Romeyn Beck M.D. LL.D (April 11, 1791 - November 19, 1855 was an
American physician in Albany, New York specializing in medical
jurisprudence who authored the first significant American book on
forensic medicine, Elements of Medical Jurisprudence in 1823.
Beck was born in Schnenectady, New York to a family of English
descent. He graduated from Union College at the age of 16 and the
Columbia University College of Physicians and Surgeons with a M.D.
at the age of 20 before going into practice in Albany in 1811. In
1815 he was appointed professor of the institutes of medicine, and
lecturer on medical jurisprudence in the College of Physicians and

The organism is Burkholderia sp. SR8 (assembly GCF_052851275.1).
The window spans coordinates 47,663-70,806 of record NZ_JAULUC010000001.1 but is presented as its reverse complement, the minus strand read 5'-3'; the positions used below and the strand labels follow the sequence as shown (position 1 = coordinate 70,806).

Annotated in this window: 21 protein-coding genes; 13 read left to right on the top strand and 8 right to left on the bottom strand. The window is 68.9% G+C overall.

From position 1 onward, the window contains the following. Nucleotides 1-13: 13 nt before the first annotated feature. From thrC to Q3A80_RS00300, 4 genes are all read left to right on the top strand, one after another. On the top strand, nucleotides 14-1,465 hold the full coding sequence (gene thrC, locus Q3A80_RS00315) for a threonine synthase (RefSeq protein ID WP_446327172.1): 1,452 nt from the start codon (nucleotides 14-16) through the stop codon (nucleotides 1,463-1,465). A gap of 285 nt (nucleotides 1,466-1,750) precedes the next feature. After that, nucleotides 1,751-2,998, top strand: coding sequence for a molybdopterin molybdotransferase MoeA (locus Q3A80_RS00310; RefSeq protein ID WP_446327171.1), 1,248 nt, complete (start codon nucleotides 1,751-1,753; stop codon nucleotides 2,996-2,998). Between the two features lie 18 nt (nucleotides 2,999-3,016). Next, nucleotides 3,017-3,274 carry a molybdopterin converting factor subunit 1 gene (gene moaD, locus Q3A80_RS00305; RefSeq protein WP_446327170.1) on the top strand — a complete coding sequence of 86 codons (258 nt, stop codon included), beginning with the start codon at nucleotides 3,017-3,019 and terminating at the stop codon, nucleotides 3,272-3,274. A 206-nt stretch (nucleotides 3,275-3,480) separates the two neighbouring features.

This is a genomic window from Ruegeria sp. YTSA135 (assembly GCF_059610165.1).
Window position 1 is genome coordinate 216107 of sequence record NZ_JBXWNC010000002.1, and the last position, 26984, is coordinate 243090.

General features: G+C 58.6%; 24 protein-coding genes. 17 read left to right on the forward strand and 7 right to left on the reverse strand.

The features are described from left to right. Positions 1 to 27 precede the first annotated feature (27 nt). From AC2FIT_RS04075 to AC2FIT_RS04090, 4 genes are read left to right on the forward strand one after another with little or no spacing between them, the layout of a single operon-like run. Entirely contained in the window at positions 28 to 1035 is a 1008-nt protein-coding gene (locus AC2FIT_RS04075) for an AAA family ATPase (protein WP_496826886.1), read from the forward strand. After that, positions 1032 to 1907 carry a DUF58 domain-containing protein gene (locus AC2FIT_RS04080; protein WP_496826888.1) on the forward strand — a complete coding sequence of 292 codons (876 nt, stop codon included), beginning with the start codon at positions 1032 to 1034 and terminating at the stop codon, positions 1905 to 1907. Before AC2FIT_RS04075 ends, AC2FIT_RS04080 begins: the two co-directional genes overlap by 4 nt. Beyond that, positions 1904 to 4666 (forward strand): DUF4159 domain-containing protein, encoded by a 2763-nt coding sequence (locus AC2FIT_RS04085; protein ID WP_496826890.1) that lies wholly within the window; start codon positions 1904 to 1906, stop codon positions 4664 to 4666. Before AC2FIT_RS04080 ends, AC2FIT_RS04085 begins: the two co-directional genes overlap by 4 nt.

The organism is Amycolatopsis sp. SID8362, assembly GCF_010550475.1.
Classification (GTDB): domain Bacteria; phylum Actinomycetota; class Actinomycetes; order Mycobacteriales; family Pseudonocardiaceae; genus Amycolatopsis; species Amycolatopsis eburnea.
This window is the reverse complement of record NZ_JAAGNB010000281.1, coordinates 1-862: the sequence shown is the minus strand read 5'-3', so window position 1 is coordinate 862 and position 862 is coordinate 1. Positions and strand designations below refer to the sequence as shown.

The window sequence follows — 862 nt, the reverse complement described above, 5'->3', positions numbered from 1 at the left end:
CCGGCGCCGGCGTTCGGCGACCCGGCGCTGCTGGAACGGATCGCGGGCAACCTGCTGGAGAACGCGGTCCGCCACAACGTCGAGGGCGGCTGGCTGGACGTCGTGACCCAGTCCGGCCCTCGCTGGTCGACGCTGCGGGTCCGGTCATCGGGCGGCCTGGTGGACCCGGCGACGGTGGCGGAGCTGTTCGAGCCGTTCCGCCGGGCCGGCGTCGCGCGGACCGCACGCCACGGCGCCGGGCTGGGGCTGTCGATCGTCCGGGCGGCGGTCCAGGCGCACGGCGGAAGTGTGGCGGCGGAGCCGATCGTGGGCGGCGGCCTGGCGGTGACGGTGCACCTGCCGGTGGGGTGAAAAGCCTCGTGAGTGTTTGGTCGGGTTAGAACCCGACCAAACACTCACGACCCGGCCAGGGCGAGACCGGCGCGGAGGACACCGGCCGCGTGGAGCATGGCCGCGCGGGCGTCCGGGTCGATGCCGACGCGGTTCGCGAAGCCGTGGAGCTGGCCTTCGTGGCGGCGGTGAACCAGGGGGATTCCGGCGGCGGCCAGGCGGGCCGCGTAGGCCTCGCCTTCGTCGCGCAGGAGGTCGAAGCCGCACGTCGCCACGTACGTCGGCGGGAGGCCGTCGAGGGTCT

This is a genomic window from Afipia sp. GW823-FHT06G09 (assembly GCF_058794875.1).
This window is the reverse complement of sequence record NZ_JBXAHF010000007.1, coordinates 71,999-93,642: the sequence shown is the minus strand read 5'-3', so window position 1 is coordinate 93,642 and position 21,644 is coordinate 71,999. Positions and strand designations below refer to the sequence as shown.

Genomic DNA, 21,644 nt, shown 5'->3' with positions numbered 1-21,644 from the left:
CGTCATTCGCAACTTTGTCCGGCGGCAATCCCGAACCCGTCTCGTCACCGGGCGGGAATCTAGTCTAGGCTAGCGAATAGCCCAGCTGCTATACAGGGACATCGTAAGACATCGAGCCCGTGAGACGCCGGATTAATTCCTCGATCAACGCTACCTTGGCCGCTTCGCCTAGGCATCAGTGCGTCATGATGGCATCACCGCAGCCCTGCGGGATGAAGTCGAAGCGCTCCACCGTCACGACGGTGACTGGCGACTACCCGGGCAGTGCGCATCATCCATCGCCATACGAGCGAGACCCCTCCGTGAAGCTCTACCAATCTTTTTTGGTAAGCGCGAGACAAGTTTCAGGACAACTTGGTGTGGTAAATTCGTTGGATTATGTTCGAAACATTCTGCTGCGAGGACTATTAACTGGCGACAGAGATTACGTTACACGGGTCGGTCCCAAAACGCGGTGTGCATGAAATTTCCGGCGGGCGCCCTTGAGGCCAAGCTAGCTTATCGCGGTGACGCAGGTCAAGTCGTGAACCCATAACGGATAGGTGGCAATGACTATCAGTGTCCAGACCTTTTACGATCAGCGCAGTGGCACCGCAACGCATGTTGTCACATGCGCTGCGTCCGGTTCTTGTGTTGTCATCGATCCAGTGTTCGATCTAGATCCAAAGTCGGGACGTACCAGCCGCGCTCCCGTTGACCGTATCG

Surgeons of Western New York, at Fairfield. He served as the
Principal of The Albany Academy from 1817 to 1848, where he
encouraged the future curator of the Smithsonian Institute, Joseph
Henry, to enroll as a student and later serve as a professor of
mathematics and natural philosophy in 1826. Also during this time,
he was a professor of medical jurisprudence at Fairfield Medical
College from 1826 until 1836, and professor of materia medica in
that institution from 1836 till 1840, and at Albany Medical College
from 1840 until 1854.
His principal work was Elements of Medical Jurisprudence; the first
edition was printed in 1823, a seventh edition was issued in London
in 1842, and a tenth in Albany in 1850. Dr. Beck also contributed to
numerous scientific journals during his lifetime.